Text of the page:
Deepen your experiences traveling in the Pacific Northwest though Heritage Audio Tours, created by the non-profit Northwest Heritage Resources.
In these dynamic audio guides, you’ll hear directly from local residents–artisans, tradition-bearers, musicians and more–in their own words and music. The rich cultural heritage of towns and regions across the Pacific Northwest come to life for you as you tour the regions you’re hearing about in real time, and see the histories and cultural traditions up close as you learn about them.
Designed to be listened to on the road, these ten audio tours are available in a variety of formats, including CD, some on cassette and MP3 downloads. Printed guidebooks with maps accompany the tour routes. The tours may be purchased online and range from $10 to $18. Many independent bookstores and historical societies carry the tours as well.
New! Cascade Loop Heritage Tour – North
The Cascade Loop Heritage Tour – North is 212 miles of the north and eastern end of the Cascade Loop Scenic Highway. This audio tour begins on the saltwater shores of Puget Sound in Anacortes and travels east through Skagit Valley farmlands, dense forests along the Skagit River, and climbs into the spectacular North Cascades. Arrive on the other side in the wide, open rangelands of the Methow Valley, then pass fruit orchards and vineyards of the Columbia River Valley and come to the 50-mile fjord-like Lake Chelan. All along the way, the audio tour gives listeners a sense of the culture of the region around them, both past and present.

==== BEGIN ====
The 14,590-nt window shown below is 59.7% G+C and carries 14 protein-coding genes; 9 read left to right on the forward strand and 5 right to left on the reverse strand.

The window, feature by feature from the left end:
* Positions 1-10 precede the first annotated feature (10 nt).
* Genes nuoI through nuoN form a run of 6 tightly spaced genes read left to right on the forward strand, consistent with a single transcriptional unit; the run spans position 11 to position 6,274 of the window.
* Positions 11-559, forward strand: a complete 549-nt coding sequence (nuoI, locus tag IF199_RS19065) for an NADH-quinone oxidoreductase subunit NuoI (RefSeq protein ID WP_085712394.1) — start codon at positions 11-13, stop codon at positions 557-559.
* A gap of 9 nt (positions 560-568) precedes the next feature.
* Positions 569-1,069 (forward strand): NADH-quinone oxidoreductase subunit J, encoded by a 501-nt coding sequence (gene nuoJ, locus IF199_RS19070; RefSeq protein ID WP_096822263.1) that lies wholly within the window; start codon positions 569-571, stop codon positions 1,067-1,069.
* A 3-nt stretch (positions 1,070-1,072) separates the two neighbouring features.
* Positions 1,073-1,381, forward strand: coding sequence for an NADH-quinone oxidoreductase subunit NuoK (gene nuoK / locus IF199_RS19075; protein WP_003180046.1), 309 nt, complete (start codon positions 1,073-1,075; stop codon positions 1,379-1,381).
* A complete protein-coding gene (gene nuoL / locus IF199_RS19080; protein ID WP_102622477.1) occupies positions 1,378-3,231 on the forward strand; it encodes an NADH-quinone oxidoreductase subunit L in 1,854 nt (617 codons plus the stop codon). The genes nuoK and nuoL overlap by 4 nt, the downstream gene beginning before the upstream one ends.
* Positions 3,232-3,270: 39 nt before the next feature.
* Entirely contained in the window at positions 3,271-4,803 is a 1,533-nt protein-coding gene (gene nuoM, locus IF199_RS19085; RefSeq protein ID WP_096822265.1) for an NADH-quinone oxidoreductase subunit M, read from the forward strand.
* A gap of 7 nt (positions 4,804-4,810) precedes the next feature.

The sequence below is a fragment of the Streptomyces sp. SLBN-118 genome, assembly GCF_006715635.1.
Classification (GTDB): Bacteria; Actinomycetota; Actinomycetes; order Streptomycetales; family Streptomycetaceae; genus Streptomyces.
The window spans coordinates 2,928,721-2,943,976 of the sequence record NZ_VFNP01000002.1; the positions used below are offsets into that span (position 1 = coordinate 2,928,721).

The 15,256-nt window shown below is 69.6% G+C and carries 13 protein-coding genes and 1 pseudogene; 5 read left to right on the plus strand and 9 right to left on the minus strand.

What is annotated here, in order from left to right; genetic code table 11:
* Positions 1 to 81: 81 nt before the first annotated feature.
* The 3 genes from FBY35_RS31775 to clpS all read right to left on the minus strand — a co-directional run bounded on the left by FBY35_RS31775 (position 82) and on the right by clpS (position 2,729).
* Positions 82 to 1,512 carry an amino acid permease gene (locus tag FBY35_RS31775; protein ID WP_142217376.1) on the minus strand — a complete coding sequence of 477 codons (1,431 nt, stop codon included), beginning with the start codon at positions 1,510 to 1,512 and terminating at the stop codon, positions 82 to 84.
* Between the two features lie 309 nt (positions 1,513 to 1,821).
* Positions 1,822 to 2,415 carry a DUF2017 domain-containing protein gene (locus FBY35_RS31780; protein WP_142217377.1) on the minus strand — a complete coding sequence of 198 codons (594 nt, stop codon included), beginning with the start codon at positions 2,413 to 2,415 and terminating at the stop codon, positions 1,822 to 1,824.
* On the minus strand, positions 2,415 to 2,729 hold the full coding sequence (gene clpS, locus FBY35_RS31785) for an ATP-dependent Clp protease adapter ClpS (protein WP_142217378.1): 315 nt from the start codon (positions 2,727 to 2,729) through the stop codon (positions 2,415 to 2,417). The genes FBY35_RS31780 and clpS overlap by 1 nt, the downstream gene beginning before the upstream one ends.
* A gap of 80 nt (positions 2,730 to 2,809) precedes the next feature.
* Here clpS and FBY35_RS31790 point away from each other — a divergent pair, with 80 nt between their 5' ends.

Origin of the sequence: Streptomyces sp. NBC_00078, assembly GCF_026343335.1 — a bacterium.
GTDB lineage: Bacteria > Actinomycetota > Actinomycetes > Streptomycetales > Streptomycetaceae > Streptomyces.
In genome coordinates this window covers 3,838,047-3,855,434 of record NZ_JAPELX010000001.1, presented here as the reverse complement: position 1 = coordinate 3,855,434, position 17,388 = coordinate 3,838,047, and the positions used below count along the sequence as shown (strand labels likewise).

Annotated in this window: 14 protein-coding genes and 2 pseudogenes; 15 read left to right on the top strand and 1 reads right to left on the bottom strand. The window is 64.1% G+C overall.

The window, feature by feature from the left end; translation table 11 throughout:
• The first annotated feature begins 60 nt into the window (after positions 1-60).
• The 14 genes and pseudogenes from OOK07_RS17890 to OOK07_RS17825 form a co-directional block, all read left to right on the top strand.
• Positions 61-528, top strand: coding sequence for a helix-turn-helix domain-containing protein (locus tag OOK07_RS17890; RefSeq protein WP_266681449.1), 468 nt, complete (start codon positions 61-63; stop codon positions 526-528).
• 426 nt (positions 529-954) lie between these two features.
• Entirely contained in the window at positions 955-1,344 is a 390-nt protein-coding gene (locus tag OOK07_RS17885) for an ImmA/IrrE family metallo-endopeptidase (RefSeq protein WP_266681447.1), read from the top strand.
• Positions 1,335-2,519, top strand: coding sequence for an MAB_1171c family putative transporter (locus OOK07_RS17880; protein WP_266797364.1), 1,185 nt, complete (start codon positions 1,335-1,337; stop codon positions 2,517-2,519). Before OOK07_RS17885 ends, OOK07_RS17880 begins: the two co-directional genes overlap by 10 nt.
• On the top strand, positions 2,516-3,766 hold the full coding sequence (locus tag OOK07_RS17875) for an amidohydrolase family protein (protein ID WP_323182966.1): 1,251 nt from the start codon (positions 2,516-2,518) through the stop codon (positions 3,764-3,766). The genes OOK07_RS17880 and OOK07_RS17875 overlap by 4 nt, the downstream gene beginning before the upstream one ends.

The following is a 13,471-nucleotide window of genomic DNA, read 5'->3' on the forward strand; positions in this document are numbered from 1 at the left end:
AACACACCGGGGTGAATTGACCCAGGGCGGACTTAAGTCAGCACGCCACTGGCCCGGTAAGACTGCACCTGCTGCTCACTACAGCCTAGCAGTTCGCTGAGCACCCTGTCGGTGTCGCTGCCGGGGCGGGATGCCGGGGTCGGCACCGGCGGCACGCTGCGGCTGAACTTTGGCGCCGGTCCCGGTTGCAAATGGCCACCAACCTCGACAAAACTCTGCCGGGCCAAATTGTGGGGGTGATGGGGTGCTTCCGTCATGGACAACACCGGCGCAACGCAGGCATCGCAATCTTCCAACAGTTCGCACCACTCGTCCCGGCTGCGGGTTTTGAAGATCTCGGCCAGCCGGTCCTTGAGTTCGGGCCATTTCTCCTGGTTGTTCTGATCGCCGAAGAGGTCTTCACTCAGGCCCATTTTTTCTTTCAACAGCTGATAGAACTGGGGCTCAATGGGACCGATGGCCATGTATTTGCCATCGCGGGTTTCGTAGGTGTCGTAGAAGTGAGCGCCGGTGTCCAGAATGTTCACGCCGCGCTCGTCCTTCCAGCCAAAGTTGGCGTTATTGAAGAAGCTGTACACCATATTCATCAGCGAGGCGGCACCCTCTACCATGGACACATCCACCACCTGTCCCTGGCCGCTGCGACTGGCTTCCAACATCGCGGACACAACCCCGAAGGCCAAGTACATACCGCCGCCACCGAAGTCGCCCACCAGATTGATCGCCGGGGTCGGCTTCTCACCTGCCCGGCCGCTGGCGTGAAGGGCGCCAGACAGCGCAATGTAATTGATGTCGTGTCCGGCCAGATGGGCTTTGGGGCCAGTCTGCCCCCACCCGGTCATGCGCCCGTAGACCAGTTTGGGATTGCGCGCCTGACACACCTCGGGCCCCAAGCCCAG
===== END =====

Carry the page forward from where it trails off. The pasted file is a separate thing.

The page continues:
Whether you’re a longtime resident of the Northwest or driving the North Cascades Scenic Highway for the first time, the local stories in this engaging audio tour will amaze you. Hear a Samish tradition-bearer share why Guemes Island was known as “Dog Island.” Learn about the many native and immigrant cultures that contribute to the rich fishing heritage of Anacortes. Visit with a Japanese-American strawberry farmer as he tells the history of how his family came to farm in the Skagit Valley and held onto their land during World War II. A descendant of Dutch immigrants tells how he carries on his family’s bulb growing business brought over from Holland. A fly fisherman shares his favorite fly ties for catching steelhead, and a backcountry Forest Service ranger tells her story of having to locate a hiker during the famous Thirtymile Fire of July 2001. These stories and many more are shared along with local music and relevant bits of cultural history.
This post is sponsored by: Northwest Heritage Resources | 206.306.1181 | northwestheritageresources.org